Thursday 21 October 2010

What the government’s spending review means for transport and cycling

Money will continue to be poured into the infrastructure for drivers, with widening schemes on the M25, improvements to the M1, M4, M5 and an upgrading of the A11 in East Anglia.

The cost of rail travel will rise sharply, encouraging greater car use. The £50 million Better Stations programme has been junked. If you are pathetic enough to use trains you deserve overcrowded carriages and crap stations with smelly toilets. For God’s sake pull yourself together and get a car.

Bus travel will become more expensive, but frankly only losers, geriatrics and poor people travel by bus.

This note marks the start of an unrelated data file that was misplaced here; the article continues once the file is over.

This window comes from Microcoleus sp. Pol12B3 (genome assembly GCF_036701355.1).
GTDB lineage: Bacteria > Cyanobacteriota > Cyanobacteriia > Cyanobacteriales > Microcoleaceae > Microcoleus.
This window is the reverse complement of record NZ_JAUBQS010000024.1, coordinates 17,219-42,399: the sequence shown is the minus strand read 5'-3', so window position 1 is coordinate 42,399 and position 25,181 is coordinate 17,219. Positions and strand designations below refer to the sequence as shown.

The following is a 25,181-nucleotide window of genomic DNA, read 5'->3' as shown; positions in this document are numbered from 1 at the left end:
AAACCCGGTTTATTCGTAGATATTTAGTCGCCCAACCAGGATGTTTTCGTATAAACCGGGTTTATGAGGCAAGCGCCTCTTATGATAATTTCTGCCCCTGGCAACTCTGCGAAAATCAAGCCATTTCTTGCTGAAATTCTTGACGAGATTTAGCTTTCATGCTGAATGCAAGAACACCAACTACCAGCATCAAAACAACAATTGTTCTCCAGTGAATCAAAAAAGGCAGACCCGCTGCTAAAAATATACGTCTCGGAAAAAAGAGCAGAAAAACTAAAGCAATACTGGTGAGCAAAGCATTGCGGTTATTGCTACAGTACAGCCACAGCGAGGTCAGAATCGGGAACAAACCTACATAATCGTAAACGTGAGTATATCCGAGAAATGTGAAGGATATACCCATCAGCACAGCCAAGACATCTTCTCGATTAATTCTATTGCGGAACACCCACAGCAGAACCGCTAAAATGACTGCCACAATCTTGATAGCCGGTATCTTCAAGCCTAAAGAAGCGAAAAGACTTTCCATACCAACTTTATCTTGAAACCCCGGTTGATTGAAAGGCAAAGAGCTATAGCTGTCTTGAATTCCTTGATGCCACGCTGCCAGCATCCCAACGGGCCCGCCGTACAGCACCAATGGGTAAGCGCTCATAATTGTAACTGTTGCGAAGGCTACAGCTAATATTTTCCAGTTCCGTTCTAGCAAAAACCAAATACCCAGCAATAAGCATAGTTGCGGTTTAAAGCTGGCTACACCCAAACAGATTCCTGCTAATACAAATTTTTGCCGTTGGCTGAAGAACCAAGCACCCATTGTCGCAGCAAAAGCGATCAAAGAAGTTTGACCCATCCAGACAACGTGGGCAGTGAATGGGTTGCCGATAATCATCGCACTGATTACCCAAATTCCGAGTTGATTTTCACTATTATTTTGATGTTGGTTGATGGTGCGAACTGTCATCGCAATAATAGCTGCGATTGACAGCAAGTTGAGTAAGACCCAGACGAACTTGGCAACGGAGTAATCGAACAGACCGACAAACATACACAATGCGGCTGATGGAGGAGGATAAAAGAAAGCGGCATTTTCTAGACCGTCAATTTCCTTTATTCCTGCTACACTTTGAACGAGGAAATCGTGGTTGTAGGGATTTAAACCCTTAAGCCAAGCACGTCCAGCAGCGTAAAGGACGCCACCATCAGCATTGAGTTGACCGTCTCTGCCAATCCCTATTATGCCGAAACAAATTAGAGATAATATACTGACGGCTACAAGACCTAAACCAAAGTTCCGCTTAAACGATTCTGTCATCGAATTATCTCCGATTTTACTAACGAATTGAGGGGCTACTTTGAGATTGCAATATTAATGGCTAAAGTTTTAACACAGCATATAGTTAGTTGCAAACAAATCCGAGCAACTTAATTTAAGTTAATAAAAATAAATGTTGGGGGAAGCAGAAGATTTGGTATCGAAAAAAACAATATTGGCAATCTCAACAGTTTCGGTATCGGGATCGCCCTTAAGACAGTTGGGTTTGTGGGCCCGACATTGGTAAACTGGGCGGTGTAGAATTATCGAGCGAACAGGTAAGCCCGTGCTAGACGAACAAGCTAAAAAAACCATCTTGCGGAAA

£17.2 million has been sliced from the road safety budget, which is why everyone should buy a Lexus 4X4 with eleven air bags. You owe it to your family to keep them safe, especially with so many drivers using mobile phones.

Cycling will continue to be discouraged at all costs. Britain is a European leader in discouraging cycling and the government is determined to maintain this proud tradition. We don't want foreigners like the Dutch and the Danes showing us how to change out shopping centres. Obesity rules OK.

Motor traffic is expected to rise dramatically. This is why it is important to keep spending money on road improvements to ease congestion.

The Department for Transport will continue not to deliver its long-promised integrated transport policy because Britain doesn’t have one and never will.

Er, that’s it.

Below: the present condition of the great British high street – and how it will look in the future.